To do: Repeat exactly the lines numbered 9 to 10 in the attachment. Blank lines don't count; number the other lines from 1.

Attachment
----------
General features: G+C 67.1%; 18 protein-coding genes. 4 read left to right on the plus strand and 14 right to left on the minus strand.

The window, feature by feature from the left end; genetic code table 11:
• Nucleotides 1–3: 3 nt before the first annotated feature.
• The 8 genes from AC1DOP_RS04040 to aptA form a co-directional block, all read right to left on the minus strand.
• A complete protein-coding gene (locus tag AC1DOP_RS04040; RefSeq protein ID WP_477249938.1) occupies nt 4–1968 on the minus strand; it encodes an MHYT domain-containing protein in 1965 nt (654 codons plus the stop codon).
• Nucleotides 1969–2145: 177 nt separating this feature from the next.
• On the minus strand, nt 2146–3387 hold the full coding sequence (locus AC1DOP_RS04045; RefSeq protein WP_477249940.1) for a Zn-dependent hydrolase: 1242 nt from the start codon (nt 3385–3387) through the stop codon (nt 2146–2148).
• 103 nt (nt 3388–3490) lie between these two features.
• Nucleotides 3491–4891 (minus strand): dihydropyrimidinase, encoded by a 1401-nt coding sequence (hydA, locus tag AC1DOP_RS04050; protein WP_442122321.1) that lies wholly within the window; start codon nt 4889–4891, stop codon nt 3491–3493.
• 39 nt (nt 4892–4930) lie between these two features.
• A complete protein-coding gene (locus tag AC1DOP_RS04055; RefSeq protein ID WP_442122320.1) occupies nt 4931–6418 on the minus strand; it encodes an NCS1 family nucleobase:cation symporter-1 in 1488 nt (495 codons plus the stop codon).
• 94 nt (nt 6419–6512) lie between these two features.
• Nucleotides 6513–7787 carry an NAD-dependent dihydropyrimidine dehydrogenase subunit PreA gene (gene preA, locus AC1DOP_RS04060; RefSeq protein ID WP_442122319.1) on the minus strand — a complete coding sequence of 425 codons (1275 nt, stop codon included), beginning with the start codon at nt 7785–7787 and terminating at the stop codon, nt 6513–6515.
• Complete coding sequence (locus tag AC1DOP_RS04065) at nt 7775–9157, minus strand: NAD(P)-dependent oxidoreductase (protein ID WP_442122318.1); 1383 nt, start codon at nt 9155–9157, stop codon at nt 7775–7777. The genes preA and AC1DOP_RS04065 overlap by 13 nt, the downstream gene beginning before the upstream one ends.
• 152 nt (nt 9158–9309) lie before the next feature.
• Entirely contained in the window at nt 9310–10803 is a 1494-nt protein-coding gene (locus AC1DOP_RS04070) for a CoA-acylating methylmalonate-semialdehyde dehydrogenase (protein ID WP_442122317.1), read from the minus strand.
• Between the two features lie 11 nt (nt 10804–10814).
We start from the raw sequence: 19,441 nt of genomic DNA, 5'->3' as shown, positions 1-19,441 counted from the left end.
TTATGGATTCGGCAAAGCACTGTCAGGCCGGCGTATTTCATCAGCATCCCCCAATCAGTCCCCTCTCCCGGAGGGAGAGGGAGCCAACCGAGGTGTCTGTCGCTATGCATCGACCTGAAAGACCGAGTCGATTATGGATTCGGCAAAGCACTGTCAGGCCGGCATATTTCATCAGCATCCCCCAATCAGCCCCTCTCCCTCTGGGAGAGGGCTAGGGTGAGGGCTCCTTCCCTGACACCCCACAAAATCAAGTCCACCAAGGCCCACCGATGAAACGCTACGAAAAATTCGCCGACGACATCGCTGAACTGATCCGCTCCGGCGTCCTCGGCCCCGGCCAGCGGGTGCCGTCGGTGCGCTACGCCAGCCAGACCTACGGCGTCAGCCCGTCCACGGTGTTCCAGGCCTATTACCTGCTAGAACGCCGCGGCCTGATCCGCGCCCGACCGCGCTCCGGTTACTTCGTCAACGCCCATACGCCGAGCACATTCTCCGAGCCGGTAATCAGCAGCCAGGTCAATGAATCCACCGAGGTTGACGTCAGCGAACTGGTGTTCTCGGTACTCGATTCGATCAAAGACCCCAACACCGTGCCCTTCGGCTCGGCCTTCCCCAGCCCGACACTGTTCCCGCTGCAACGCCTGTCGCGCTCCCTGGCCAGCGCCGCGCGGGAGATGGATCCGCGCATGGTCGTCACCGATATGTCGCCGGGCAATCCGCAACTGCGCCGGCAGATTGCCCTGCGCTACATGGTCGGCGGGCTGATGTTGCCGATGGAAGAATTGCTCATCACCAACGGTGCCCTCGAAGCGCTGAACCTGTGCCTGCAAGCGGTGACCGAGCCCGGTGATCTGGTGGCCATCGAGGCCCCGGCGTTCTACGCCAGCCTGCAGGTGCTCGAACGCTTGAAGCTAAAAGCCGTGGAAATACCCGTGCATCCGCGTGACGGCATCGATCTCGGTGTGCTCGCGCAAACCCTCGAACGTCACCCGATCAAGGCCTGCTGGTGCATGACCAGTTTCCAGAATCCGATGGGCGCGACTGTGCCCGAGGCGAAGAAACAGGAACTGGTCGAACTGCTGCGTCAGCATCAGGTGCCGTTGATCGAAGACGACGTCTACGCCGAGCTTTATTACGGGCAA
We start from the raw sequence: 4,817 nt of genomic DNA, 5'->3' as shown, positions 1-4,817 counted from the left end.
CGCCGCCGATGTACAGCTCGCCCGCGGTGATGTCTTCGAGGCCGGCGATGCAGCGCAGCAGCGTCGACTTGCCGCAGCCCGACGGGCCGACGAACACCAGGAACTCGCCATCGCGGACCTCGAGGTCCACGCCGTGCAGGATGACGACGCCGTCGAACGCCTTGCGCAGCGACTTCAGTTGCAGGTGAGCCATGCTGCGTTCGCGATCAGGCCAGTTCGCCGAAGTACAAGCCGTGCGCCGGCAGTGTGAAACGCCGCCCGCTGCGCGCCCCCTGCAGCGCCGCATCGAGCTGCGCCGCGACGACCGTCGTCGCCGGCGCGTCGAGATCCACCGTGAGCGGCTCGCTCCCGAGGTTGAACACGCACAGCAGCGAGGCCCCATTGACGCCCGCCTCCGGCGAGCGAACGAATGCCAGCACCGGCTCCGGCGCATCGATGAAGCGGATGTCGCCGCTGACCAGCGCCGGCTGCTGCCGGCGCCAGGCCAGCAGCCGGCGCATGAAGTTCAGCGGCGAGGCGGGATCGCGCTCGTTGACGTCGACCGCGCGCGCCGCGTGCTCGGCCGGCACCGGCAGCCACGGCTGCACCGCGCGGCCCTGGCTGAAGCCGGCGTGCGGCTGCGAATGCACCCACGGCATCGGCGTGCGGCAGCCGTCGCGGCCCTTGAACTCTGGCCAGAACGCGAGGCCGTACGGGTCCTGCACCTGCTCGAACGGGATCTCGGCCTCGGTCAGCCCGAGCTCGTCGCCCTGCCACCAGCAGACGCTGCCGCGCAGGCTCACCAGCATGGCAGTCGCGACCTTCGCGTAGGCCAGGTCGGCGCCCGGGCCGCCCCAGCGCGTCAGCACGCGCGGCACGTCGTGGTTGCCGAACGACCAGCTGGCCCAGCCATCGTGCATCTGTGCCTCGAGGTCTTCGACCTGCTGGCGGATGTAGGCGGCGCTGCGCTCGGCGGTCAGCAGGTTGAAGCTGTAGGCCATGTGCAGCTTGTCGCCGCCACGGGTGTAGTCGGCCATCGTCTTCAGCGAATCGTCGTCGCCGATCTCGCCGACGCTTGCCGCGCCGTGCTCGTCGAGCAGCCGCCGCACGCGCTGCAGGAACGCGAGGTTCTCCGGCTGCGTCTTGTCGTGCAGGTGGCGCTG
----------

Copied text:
• Nucleotides 3491–4891 (minus strand): dihydropyrimidinase, encoded by a 1401-nt coding sequence (hydA, locus tag AC1DOP_RS04050; protein WP_442122321.1) that lies wholly within the window; start codon nt 4889–4891, stop codon nt 3491–3493.
• 39 nt (nt 4892–4930) lie between these two features.